cerebral pseudoatrophy secondary to leaky vessels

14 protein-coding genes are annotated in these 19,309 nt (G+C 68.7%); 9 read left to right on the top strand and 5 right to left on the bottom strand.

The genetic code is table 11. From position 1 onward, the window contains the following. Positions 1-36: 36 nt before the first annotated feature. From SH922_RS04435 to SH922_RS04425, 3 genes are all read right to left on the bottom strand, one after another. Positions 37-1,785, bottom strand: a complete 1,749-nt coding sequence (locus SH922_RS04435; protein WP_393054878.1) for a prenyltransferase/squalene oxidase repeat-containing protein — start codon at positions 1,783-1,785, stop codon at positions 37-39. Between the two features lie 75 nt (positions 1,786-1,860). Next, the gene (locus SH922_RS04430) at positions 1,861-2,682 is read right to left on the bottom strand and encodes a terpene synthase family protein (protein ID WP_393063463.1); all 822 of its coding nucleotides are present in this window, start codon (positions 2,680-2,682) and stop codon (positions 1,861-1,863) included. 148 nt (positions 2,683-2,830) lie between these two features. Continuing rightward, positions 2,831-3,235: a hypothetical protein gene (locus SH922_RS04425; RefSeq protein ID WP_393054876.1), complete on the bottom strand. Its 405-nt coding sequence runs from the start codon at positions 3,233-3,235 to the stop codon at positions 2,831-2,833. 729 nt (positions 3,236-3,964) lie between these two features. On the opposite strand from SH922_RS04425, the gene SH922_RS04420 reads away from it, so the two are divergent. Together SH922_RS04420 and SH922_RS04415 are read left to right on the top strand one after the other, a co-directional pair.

A 52-year-old man presented with severe cytomegalovirus pneumonitis and kidney failure, and became comatose. Imaging studies documented reversible bilateral frontal hygromas, frontal lobe pseudoatrophy and fluid accumulation in the posterior cerebral regions related to the compromised blood brain barrier function. As the underlying illness improved and the systemic fluid imbalance was corrected, the cerebral volumes reversed to normal and the altered level of consciousness resolved. We highlight the impact of the systemic inflammatory state on the loss of blood brain barrier competence and the consequent, reversible global intracranial fluid redistribution. The relevance of this case stems on the fact that in the absence of inflammatory findings, pseudoatrophy could be less than easily recognized and fluid related volume changes of the cerebral white matter should be considered when interpreting a scan with a seemingly atrophic brain.